Tributes paid to ‘quiet but powerful’ widow of Disappeared victim

Tributes have been paid to the “quiet but powerful” widow of one of Northern Ireland’s Disappeared, who has died aged 90.

Kathleen Armstrong’s husband Charlie was one of the 16 people who were murdered and secretly buried by republicans during the course of Northern Ireland’s troubled past.

Mr Armstrong was last seen on his way to Mass in Crossmaglen, Co Armagh in August 1981.

Silent march for the disappeared
Silent march for the disappeared

His remains lay undiscovered for almost 30 years, until they were found in July 2010 in a bog at Colgagh, Inniskeen, Co Monaghan following a search by the Independent Commission for the Location of Victims’ Remains (ICLVR).

Actor James Nesbitt was among those who paid tribute to Mrs Armstrong, who died in a nursing home on Friday.

“I’ve known Kathleen for many years, and like all who met her, including presidents and prime ministers, it was her warmth, kindness and a deep spiritual presence that stayed with you for ever after,” he said.

“Despite the almost unimaginable pain and grief of not only losing Charlie, but for the best part of 30 years not knowing where he lay, she never let it get in the way of the compassion she felt and showed to others, especially those who suffered the same pain and grief.”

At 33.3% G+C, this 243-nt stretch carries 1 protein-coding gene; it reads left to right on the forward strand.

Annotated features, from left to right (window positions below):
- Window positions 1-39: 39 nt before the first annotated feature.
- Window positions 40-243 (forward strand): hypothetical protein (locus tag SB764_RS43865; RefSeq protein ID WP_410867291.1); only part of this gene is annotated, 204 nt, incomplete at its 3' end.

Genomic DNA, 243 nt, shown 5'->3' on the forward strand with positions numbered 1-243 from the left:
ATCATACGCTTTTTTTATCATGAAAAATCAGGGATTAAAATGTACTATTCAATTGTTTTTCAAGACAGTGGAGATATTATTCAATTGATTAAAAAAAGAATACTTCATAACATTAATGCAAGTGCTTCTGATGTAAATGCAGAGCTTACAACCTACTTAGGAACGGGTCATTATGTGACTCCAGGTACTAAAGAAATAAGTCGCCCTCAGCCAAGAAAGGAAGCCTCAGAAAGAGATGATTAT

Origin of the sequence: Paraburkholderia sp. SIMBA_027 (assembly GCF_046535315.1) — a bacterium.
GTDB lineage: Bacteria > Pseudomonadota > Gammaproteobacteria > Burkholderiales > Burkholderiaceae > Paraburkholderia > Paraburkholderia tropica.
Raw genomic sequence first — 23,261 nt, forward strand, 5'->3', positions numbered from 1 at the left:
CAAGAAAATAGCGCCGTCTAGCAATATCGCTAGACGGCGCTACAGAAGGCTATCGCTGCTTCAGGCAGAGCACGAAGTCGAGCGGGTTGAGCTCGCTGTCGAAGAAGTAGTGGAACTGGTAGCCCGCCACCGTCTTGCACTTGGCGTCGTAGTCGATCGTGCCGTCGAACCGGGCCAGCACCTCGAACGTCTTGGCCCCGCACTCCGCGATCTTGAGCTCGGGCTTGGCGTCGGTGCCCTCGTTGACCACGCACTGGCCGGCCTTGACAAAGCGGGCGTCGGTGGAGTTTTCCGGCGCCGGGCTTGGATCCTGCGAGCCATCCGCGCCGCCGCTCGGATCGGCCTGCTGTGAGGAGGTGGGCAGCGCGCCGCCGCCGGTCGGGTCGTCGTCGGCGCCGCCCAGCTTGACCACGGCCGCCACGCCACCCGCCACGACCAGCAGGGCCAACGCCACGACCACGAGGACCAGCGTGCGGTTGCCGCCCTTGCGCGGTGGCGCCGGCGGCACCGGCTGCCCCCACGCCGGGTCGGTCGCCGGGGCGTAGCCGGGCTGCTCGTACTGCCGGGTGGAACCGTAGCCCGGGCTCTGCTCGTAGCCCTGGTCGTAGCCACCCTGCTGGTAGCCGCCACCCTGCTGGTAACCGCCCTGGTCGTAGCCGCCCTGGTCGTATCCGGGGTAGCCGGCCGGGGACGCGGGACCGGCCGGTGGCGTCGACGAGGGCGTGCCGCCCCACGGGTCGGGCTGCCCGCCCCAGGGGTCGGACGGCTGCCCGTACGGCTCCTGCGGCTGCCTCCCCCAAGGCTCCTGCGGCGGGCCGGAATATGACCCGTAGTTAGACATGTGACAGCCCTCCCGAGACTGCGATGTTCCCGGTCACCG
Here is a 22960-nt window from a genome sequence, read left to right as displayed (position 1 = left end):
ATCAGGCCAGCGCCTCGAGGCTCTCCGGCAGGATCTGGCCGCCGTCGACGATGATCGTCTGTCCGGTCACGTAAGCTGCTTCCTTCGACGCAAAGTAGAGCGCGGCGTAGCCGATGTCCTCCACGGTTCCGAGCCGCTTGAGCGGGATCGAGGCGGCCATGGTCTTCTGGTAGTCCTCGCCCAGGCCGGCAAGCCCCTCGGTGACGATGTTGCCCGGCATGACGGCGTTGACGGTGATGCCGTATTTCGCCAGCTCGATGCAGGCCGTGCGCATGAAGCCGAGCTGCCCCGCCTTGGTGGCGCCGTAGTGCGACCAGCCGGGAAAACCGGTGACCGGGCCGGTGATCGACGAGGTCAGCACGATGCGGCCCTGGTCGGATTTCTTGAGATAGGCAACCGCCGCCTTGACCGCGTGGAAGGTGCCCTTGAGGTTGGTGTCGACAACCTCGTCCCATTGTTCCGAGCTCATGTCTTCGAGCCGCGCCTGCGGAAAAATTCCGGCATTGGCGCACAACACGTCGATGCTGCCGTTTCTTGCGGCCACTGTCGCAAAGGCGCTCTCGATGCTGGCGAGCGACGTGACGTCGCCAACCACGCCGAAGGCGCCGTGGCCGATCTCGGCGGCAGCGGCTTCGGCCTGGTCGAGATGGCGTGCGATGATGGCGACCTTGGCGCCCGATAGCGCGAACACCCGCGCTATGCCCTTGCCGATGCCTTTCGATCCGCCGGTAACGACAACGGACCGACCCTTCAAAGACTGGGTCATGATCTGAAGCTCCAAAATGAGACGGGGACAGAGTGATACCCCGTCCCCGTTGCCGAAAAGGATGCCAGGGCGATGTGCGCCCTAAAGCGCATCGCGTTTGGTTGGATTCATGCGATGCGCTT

Sandra Peake, chief executive of the Wave Trauma Centre, which has supported the families of the Disappeared since the 1990s, described Mrs Armstrong as an “exceptional woman of grace with a heart of gold”.

“She was a woman of great faith and serenity,” she said.

“She never gave up hoping and praying that Charlie would be brought home.

“She never accused anyone or expressed bitterness.

“She was the absolute embodiment of fortitude and dignity in the face of an enduring tragedy.

“And there was a no more warm and welcoming place than Kathleen’s home, and everyone who crossed the door felt so much better for having been in her company.”

 Columba McVeigh, Joe Lynskey and Robert Nairac
Columba McVeigh, Joe Lynskey and Robert Nairac

Geoff Knupfer, the lead investigator of the ICLVR, said it was “very sad news”.

“Kathleen was a lovely woman and so gracious in all her dealings with the ICLVR,” he said.

“Everyone involved was so glad that we were able to return Charlie’s remains for the Christian burial that had been denied for so long.

“We all knew what it meant to Kathleen to be able to lay Charlie to rest.”

Mrs Armstrong is survived by her daughter Anna and sons Charles, Jim and Terry.

The search goes on for the final three members of the Disappeared whose remains are still missing.

Anyone with information that could help find the remains of teenager Columba McVeigh, former monk Joe Lynskey, or soldier Robert Nairac, should contact Crimestoppers on 0800 555 111, and the untraceable anonymous online form is at